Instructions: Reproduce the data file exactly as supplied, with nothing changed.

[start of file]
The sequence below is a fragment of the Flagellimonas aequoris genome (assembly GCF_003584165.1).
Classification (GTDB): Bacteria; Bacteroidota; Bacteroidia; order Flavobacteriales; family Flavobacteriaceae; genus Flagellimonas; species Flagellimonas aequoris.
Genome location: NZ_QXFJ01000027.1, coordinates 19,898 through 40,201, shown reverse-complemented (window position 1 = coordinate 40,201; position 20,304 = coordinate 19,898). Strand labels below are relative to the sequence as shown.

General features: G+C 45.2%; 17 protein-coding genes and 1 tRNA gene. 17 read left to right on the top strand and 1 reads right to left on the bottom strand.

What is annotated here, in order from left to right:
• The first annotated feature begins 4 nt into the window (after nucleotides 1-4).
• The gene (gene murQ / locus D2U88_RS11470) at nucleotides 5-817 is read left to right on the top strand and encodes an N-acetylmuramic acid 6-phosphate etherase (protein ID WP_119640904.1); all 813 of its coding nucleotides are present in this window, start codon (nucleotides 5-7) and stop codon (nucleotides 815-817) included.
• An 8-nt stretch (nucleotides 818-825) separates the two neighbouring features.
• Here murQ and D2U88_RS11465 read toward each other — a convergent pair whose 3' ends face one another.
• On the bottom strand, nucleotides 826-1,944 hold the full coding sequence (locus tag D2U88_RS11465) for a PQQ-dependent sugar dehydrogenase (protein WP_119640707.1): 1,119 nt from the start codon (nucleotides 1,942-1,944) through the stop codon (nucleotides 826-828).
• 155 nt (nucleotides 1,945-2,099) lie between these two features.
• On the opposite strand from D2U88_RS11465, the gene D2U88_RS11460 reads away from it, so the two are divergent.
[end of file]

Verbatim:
The sequence below is a fragment of the Flagellimonas aequoris genome (assembly GCF_003584165.1).
Classification (GTDB): Bacteria; Bacteroidota; Bacteroidia; order Flavobacteriales; family Flavobacteriaceae; genus Flagellimonas; species Flagellimonas aequoris.
Genome location: NZ_QXFJ01000027.1, coordinates 19,898 through 40,201, shown reverse-complemented (window position 1 = coordinate 40,201; position 20,304 = coordinate 19,898). Strand labels below are relative to the sequence as shown.

General features: G+C 45.2%; 17 protein-coding genes and 1 tRNA gene. 17 read left to right on the top strand and 1 reads right to left on the bottom strand.

What is annotated here, in order from left to right:
• The first annotated feature begins 4 nt into the window (after nucleotides 1-4).
• The gene (gene murQ / locus D2U88_RS11470) at nucleotides 5-817 is read left to right on the top strand and encodes an N-acetylmuramic acid 6-phosphate etherase (protein ID WP_119640904.1); all 813 of its coding nucleotides are present in this window, start codon (nucleotides 5-7) and stop codon (nucleotides 815-817) included.
• An 8-nt stretch (nucleotides 818-825) separates the two neighbouring features.
• Here murQ and D2U88_RS11465 read toward each other — a convergent pair whose 3' ends face one another.
• On the bottom strand, nucleotides 826-1,944 hold the full coding sequence (locus tag D2U88_RS11465) for a PQQ-dependent sugar dehydrogenase (protein WP_119640707.1): 1,119 nt from the start codon (nucleotides 1,942-1,944) through the stop codon (nucleotides 826-828).
• 155 nt (nucleotides 1,945-2,099) lie between these two features.
• On the opposite strand from D2U88_RS11465, the gene D2U88_RS11460 reads away from it, so the two are divergent.